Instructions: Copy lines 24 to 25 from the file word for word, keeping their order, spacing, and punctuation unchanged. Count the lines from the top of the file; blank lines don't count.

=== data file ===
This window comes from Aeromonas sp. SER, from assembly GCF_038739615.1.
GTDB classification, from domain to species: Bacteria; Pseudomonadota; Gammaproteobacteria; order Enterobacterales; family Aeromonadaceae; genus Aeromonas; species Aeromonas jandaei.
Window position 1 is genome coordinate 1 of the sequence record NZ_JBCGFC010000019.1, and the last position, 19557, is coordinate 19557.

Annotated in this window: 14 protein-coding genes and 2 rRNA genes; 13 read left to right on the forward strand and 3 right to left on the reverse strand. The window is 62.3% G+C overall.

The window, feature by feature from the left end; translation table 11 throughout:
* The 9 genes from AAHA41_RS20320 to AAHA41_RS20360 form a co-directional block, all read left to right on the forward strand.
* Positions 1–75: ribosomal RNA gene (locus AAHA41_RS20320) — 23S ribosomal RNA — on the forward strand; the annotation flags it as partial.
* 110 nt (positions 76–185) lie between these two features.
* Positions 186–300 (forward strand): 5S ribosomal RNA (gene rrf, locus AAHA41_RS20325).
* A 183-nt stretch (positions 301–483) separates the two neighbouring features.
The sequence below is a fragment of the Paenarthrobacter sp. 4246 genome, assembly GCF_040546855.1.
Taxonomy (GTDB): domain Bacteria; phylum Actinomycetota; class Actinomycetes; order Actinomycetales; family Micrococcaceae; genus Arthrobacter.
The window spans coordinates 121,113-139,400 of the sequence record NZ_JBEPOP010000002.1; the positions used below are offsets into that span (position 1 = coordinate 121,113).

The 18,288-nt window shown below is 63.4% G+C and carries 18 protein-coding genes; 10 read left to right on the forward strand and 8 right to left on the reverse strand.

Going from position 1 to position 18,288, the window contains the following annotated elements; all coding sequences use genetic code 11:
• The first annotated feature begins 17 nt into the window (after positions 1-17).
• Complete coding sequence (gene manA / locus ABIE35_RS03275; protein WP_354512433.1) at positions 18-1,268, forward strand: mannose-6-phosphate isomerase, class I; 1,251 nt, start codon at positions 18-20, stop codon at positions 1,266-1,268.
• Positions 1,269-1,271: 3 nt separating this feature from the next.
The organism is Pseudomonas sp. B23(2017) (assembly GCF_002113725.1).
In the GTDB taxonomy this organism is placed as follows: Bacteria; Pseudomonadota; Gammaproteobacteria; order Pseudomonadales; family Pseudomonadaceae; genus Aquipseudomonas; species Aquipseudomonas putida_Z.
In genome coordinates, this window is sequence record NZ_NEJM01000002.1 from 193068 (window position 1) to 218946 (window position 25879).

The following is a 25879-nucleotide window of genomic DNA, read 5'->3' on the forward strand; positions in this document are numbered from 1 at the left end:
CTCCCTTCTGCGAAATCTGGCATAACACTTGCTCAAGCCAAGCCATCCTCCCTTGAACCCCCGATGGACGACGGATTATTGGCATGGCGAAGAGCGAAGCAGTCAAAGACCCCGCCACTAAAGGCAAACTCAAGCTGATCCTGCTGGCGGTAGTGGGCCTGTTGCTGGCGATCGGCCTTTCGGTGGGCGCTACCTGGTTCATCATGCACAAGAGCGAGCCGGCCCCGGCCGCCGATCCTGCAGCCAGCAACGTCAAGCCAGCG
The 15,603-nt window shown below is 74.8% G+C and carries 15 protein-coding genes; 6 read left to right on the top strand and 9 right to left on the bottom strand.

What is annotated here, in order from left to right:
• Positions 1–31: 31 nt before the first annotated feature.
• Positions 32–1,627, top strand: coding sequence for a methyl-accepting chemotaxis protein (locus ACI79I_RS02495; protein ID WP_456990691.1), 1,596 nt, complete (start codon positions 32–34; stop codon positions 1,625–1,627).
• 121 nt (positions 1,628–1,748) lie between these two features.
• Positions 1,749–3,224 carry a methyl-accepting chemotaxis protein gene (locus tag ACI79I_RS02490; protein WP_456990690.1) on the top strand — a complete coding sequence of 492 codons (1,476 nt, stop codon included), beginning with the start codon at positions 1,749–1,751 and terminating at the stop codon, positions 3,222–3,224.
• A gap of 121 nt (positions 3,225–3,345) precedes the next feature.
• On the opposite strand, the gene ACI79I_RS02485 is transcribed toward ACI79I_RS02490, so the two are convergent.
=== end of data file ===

The 15,603-nt window shown below is 74.8% G+C and carries 15 protein-coding genes; 6 read left to right on the top strand and 9 right to left on the bottom strand.

What is annotated here, in order from left to right: